9/11 Commission Recap

A good bit of the hearings conducted by the 9/11 Commission appointed after the tragedies in New York, Washington, and Pennsylvania in 2001 and conducted in 2003-04 were heard in this corner, as well as the “swan song” statements made by most of the commissioners this week, as they gave their “grade-card” performances regarding the administration’s inculcation (or non-inculcation) of their 41 recommendations – thanks a thousand times over for C-SPAN, the TV service that makes it possible for a citizen not to be forced to look at the news through the eyes of some agenda-driven “mainstream” news organization, such as NBC, ABC, CBS, and the New York Times or Washington Post. On the basis of the obvious collective angst of the commission members, and without the “mainstreamers” to interpret their remarks, it seemed in this corner that the commission was the most partisan non-partisan outfit to come down the pike in a long time, both in the hearings and in the somewhat melodramatic performances of this week.

Suffice it to say that the collective wisdom of the commission was that its 41 recommendations were totally correct and should be considered inviolate, i.e., brought on line no later than yesterday, even though its report was not presented until the summer of 2004, just a bit over a year ago. The notion that anything can be done in the capital – especially if within the parameters of congressional responsibility – in a mere 15-16 months is too off-the-wall even to challenge the imagination of a Timothy O’Leary-type hallucinatory frat brat. To say the commissioners were upset that their recommendations for saving the country and indeed the entire world were not already set in concrete legally and fueled with the proper funding would be to put it mildly. They were – to be nice – merely outraged!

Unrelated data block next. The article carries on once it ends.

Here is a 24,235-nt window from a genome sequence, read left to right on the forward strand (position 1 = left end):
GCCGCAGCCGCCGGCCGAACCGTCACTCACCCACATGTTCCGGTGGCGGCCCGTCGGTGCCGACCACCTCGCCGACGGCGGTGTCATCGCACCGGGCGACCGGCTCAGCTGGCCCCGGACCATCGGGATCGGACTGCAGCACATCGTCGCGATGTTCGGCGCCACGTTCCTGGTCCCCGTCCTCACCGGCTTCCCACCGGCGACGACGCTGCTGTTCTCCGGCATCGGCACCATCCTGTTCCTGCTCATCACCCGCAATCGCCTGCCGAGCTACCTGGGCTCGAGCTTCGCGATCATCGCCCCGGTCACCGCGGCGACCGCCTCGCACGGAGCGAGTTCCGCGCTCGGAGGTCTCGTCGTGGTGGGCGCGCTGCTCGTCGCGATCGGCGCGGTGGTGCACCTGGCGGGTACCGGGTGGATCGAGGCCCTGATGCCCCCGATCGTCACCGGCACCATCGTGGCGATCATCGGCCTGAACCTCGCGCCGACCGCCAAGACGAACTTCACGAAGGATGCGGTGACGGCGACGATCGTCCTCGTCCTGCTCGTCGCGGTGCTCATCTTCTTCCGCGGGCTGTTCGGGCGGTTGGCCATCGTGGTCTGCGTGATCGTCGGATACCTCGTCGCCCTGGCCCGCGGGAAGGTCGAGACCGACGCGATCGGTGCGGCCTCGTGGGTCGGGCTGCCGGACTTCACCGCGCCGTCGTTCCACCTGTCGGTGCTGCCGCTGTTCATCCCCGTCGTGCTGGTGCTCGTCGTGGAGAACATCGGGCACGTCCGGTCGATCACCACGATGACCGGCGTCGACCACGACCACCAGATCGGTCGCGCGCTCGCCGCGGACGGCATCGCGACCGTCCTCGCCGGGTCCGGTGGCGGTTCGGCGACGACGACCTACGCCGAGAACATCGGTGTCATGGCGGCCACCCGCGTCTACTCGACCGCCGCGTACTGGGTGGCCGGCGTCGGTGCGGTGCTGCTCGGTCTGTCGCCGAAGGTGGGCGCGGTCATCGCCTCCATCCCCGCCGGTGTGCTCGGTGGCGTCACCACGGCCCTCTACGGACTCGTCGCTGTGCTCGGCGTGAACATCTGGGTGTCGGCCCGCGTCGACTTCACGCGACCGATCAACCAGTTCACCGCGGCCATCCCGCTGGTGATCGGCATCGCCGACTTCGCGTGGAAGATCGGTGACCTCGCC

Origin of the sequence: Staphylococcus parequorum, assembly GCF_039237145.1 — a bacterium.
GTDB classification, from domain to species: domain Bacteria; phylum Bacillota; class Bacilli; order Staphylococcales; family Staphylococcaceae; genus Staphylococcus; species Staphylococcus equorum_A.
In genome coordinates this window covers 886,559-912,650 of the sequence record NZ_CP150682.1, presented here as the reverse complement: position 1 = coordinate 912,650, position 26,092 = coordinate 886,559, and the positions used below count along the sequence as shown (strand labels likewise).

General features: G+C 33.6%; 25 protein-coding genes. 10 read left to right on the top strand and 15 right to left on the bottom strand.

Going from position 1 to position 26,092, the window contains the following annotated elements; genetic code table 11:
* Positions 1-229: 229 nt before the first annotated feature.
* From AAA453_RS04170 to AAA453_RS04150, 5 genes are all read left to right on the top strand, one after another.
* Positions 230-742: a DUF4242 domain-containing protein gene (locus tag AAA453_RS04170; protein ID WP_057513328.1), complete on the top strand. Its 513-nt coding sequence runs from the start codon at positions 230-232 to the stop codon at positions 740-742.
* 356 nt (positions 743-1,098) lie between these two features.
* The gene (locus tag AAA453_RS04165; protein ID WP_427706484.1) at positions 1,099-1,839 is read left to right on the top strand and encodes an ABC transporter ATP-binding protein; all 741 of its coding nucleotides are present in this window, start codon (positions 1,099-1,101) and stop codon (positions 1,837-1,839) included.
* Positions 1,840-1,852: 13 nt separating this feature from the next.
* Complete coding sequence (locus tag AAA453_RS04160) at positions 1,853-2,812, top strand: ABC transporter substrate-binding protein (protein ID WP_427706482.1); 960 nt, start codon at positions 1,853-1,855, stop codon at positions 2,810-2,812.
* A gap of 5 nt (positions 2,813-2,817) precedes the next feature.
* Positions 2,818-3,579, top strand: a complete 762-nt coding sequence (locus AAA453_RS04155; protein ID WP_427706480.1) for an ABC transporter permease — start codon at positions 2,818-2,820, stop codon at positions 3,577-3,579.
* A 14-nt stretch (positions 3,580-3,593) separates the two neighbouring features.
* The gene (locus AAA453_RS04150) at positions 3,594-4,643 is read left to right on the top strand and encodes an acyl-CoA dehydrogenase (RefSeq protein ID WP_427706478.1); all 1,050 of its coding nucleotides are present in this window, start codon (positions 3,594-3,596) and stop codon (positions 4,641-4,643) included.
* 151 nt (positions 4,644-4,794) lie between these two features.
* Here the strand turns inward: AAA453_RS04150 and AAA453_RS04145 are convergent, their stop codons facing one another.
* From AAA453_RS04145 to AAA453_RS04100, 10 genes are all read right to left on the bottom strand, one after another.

The commission did some good work, and came up with some good recommendations, in spite of its partisan bent, though it was made up of five each of republicans and democrats. The chairman was Republican Thomas Kean, former New Jersey governor, and its vice chairman was Democrat Lee Hamilton, a former Indiana congressman with something like 34 years in the House. The membership seemed, unlike most reasonable people, to believe that 9/11 or at least its aftermath was somehow brought about by the dereliction of a Bush administration that had been in office for eight months, following the eight-year tenure of the Clinton administration, during which the planning and groundwork for 9/11 had taken place, and during which the U.S. government had done virtually nothing either to discover that planning or respond significantly to actual attacks on U.S. personnel and properties. The WTC bombing of 1993, the dragging-through-the-streets of American GIs in Somalia, the Khobar Towers incident in Saudi Arabia, the bombing of two U.S. African embassies, the bombing of the USS Cole come readily to mind. Nothing of significance was done to counteract these atrocities wreaked upon American citizens, properties, and personnel.

One wonders why the commission was appointed. It certainly was not appropriate for the purpose of pointing fingers or placing blame, simply because it had never been conceivable to most people that such a slaughterhouse type of suicidal actions could happen. The last time planes and people had been used as missiles and guidance systems, respectively, to any degree was in 1945, when the Japanese kamikaze pilots tried to destroy America’s Pacific fleet during World War II…and did destroy lots of ships and killed lots of sailors; however, that action was in wartime and comprised a desperate attempt by military men knowing full well that their nation was on the verge of annihilation. The U.S. was in no war with anyone in 2001, certainly not with Afghanistan or Iraq. The notion that human beings could commit suicide in killing thousands of unsuspecting people was simply beyond anyone’s comprehension, with the obvious exception of Islamic terrorists, of which there were next to none in this country in 2001. The only purpose which the 9/11 Commission could serve would be to discover the events leading to the 9/11 massacres and make recommendations. It did this, but with an almost conspiratorial bent – at least it so seemed here – to blame George Bush. The bulk of the blame, as everyone knew, had to be directed at the Clinton administration. Clinton’s national security adviser, Sandy Berger, distinguished himself and his administration during the hearings by stealing documents – but he hasn’t served any time for that little miscue. Disgusting!